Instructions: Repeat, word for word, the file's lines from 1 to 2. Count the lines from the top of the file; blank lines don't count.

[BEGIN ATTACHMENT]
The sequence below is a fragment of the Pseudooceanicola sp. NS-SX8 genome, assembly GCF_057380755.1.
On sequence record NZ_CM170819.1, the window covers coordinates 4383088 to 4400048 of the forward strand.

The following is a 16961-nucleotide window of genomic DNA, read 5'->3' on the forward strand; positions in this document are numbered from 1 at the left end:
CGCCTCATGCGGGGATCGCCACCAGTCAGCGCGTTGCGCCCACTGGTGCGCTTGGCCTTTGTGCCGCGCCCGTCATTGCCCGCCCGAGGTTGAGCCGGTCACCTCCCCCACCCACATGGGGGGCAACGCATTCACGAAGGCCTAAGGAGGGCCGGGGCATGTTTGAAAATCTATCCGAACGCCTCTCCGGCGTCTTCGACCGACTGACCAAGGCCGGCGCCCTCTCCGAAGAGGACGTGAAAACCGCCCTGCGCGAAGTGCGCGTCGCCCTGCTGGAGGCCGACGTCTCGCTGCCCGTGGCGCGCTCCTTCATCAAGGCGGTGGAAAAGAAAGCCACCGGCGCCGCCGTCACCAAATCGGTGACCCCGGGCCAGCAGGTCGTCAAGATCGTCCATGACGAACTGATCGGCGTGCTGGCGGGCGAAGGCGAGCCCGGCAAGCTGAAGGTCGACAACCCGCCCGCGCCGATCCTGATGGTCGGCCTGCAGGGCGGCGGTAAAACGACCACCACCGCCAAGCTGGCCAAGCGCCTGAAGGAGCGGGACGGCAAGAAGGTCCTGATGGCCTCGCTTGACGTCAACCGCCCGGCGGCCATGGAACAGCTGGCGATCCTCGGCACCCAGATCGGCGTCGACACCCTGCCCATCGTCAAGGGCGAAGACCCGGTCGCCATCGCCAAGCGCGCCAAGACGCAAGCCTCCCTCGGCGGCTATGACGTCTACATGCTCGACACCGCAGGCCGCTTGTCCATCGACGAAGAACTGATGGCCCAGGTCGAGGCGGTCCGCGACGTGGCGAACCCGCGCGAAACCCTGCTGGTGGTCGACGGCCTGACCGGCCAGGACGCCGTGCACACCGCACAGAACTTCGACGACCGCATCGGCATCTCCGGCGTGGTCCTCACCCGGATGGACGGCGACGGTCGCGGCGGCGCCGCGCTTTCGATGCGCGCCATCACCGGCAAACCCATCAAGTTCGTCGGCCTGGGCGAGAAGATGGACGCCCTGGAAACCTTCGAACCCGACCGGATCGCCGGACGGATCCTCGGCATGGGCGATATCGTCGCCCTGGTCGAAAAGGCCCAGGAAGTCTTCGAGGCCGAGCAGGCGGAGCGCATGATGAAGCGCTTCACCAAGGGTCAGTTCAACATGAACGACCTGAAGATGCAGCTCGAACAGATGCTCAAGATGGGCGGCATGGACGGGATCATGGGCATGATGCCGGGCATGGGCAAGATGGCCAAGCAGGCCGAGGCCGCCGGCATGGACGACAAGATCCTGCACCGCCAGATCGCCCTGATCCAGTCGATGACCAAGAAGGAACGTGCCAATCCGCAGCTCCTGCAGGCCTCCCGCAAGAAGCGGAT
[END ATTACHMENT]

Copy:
The sequence below is a fragment of the Pseudooceanicola sp. NS-SX8 genome, assembly GCF_057380755.1.
On sequence record NZ_CM170819.1, the window covers coordinates 4383088 to 4400048 of the forward strand.